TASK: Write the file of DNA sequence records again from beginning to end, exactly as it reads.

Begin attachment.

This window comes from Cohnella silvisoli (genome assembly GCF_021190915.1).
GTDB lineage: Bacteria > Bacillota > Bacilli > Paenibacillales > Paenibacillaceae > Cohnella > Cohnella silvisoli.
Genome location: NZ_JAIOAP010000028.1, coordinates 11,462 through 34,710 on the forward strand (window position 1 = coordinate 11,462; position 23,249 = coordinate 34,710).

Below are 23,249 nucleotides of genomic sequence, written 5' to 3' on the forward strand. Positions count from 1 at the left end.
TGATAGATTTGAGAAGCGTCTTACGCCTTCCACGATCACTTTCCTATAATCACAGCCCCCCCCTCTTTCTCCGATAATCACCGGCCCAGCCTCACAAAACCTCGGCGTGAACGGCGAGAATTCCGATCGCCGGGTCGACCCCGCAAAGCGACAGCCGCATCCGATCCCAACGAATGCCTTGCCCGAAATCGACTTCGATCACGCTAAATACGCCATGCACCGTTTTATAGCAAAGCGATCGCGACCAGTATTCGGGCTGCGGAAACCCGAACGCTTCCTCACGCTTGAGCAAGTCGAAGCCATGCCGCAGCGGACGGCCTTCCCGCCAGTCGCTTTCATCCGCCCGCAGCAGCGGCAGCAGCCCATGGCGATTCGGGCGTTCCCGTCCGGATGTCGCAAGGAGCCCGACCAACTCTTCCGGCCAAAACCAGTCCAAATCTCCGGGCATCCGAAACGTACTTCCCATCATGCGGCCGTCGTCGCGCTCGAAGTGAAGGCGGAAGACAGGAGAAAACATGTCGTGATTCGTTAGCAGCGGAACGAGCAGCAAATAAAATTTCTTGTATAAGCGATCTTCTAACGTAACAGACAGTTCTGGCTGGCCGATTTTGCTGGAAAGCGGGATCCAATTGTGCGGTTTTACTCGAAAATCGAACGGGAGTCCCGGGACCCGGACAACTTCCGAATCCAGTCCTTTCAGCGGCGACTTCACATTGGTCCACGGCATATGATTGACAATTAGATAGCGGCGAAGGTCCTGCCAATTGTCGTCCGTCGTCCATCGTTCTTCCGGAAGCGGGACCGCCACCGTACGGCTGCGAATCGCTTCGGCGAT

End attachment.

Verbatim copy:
This window comes from Cohnella silvisoli (genome assembly GCF_021190915.1).
GTDB lineage: Bacteria > Bacillota > Bacilli > Paenibacillales > Paenibacillaceae > Cohnella > Cohnella silvisoli.
Genome location: NZ_JAIOAP010000028.1, coordinates 11,462 through 34,710 on the forward strand (window position 1 = coordinate 11,462; position 23,249 = coordinate 34,710).

Below are 23,249 nucleotides of genomic sequence, written 5' to 3' on the forward strand. Positions count from 1 at the left end.
TGATAGATTTGAGAAGCGTCTTACGCCTTCCACGATCACTTTCCTATAATCACAGCCCCCCCCTCTTTCTCCGATAATCACCGGCCCAGCCTCACAAAACCTCGGCGTGAACGGCGAGAATTCCGATCGCCGGGTCGACCCCGCAAAGCGACAGCCGCATCCGATCCCAACGAATGCCTTGCCCGAAATCGACTTCGATCACGCTAAATACGCCATGCACCGTTTTATAGCAAAGCGATCGCGACCAGTATTCGGGCTGCGGAAACCCGAACGCTTCCTCACGCTTGAGCAAGTCGAAGCCATGCCGCAGCGGACGGCCTTCCCGCCAGTCGCTTTCATCCGCCCGCAGCAGCGGCAGCAGCCCATGGCGATTCGGGCGTTCCCGTCCGGATGTCGCAAGGAGCCCGACCAACTCTTCCGGCCAAAACCAGTCCAAATCTCCGGGCATCCGAAACGTACTTCCCATCATGCGGCCGTCGTCGCGCTCGAAGTGAAGGCGGAAGACAGGAGAAAACATGTCGTGATTCGTTAGCAGCGGAACGAGCAGCAAATAAAATTTCTTGTATAAGCGATCTTCTAACGTAACAGACAGTTCTGGCTGGCCGATTTTGCTGGAAAGCGGGATCCAATTGTGCGGTTTTACTCGAAAATCGAACGGGAGTCCCGGGACCCGGACAACTTCCGAATCCAGTCCTTTCAGCGGCGACTTCACATTGGTCCACGGCATATGATTGACAATTAGATAGCGGCGAAGGTCCTGCCAATTGTCGTCCGTCGTCCATCGTTCTTCCGGAAGCGGGACCGCCACCGTACGGCTGCGAATCGCTTCGGCGAT